The judge resolved the claims under the second prong of the newly discovered evidence test, whether the evidence "casts real doubt on the justice of the conviction," Commonwealth v. DiBenedetto, 458 Mass. 657, 664 (2011), quoting Grace, supra at 305, and whether "there is a substantial risk that the jury would have reached a different conclusion had the evidence been admitted at trial." Id., quoting Grace, supra at 306. She denied the motion after concluding that the jury would not have reached a different conclusion with Rivera and Mungovan's

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testimony. Rivera submitted an affidavit and testified at an evidentiary hearing on the motion, alleging that Surprenant told him, in 1999 or 2000, that Surprenant killed the victim. Mungovan also testified at the hearing, stating that Surprenant told her that "he already had a body under his waist or under his belt." The judge did not credit either testimony, noting their eighteen year friendships with the defendant and failure to come forward previously with the information, even though Rivera attended parts of the trial. Nothing in the record warrants disturbing the judge's conclusion. The proffered testimony was largely cumulative; the defense presented two witnesses at trial who each relayed statements in which Surprenant implicated himself in the murder between 1995 and 1997. [Note 15]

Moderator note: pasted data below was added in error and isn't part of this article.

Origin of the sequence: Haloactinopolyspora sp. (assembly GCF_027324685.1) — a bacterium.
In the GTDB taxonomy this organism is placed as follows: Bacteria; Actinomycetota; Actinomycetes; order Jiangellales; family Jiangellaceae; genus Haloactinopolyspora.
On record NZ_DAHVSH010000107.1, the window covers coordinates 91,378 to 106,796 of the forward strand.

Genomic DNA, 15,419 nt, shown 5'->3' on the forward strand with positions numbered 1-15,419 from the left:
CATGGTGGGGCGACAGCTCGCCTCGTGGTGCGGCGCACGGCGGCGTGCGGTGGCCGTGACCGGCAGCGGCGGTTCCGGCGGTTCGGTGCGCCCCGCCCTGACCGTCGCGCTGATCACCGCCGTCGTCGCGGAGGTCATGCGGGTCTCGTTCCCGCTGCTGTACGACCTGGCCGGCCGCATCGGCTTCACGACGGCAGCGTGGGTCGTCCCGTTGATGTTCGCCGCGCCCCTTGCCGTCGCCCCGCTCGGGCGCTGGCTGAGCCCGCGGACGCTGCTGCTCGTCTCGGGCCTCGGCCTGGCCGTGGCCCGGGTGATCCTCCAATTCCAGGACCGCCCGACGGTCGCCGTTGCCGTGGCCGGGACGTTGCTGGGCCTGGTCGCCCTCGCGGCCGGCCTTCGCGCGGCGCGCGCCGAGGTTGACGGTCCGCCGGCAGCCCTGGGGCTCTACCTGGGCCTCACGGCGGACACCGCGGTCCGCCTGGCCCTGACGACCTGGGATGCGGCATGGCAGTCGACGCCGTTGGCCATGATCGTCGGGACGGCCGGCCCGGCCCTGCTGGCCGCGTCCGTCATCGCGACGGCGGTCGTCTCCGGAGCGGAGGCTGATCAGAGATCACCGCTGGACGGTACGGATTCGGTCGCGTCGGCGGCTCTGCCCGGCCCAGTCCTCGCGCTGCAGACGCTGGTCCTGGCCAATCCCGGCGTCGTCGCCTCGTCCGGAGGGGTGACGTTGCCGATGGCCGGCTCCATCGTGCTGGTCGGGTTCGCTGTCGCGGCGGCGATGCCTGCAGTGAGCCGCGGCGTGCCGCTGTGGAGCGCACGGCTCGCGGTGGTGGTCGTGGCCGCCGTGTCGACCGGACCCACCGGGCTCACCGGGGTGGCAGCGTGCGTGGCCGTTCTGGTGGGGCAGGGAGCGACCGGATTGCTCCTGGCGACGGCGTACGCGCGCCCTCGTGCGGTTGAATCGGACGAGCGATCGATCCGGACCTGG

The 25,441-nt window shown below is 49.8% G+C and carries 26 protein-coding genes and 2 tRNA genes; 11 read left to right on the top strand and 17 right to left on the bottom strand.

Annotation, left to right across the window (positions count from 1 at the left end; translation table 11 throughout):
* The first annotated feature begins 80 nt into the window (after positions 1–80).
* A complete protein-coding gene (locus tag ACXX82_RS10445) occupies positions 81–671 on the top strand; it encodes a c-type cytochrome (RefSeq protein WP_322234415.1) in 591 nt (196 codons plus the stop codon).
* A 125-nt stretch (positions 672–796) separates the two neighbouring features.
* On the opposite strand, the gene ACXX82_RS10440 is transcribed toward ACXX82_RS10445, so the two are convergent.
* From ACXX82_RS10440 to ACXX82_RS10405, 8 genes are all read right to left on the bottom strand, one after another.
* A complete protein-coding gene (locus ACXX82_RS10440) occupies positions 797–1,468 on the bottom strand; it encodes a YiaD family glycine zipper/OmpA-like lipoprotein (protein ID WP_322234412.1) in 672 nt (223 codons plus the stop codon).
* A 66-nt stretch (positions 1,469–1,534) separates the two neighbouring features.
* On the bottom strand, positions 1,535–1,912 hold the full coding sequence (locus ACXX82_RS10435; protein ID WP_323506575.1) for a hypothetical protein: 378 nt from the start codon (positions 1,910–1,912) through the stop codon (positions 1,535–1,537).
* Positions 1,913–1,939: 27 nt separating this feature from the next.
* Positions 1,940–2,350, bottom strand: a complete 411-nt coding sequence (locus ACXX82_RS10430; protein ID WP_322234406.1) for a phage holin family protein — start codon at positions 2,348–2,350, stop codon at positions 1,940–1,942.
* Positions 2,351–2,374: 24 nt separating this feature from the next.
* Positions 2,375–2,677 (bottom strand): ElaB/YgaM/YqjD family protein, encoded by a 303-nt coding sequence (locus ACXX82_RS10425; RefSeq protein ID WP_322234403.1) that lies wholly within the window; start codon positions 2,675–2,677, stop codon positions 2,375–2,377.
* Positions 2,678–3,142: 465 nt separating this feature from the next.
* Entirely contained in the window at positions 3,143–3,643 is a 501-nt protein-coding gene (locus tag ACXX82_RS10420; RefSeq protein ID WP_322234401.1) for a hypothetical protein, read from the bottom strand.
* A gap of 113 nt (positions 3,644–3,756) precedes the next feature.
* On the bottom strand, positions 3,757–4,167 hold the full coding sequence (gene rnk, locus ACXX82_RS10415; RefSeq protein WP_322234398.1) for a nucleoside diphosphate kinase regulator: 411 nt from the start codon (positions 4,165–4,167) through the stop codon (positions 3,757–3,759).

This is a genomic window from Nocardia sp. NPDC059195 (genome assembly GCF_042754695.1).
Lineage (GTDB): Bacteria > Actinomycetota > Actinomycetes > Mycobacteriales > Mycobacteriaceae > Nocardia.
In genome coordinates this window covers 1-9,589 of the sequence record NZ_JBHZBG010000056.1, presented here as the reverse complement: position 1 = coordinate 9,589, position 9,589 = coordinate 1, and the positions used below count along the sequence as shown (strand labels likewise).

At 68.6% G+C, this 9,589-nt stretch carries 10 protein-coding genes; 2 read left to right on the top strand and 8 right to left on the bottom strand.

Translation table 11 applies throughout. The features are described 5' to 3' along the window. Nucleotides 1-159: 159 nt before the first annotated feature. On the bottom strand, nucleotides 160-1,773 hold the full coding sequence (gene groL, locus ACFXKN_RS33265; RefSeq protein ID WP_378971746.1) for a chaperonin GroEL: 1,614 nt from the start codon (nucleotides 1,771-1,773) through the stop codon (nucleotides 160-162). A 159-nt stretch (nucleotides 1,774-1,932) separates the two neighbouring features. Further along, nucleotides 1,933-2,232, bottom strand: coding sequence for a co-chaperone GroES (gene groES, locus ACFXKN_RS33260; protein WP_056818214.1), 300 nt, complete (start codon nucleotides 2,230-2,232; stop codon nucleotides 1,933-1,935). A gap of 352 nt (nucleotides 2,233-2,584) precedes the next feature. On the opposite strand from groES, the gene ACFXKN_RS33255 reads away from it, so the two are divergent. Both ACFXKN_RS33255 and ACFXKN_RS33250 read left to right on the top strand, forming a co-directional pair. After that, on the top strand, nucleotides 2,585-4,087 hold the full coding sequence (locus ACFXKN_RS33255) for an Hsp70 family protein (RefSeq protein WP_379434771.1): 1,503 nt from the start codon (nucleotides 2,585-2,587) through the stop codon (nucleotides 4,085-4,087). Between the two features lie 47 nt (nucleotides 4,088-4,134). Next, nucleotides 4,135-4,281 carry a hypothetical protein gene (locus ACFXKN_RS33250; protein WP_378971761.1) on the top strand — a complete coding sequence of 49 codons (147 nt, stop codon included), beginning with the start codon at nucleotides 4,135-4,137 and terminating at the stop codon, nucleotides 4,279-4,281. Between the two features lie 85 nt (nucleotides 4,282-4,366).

The defendant argues that the judge abused her discretion by basing her findings on her own credibility assessments instead of weighing the risk that the new evidence would have influenced the jury's verdict. This claim has no merit. The judge properly relied on her knowledge of the trial in making her findings. Moore, 408 Mass. at 127.

Because the judge did not err in resolving this claim under the second prong of the newly discovered evidence test, we do not consider the first prong of the test, where "[t]he defendant has the burden of proving that reasonable pretrial diligence would not have uncovered the evidence." Grace, 397 Mass. at 306.

5. Relief pursuant to G. L. c. 278, § 33E. We have reviewed the entire record and see no reason to exercise our power to grant relief under G. L. c. 278, § 33E.

Judgments affirmed.

Order denying motion for a new trial affirmed.


[Note 1] The judge imposed a mandatory sentence of life without the possibility of parole in State prison on the defendant's murder conviction and a concurrent sentence of from four to five years in State prison for the unlawful possession of a firearm conviction.

[Note 2] Stacy Cruz testified in response to the Commonwealth's subpoena. She attempted to give the defendant an alibi on the night of the murder, saying that she did not think the defendant left Ayotte's house because he did not give her any drugs to sell and he always did so before leaving. She said she left Ayotte's house the night of the murder with Surprenant and the defendant. The jury apparently did not find her testimony credible.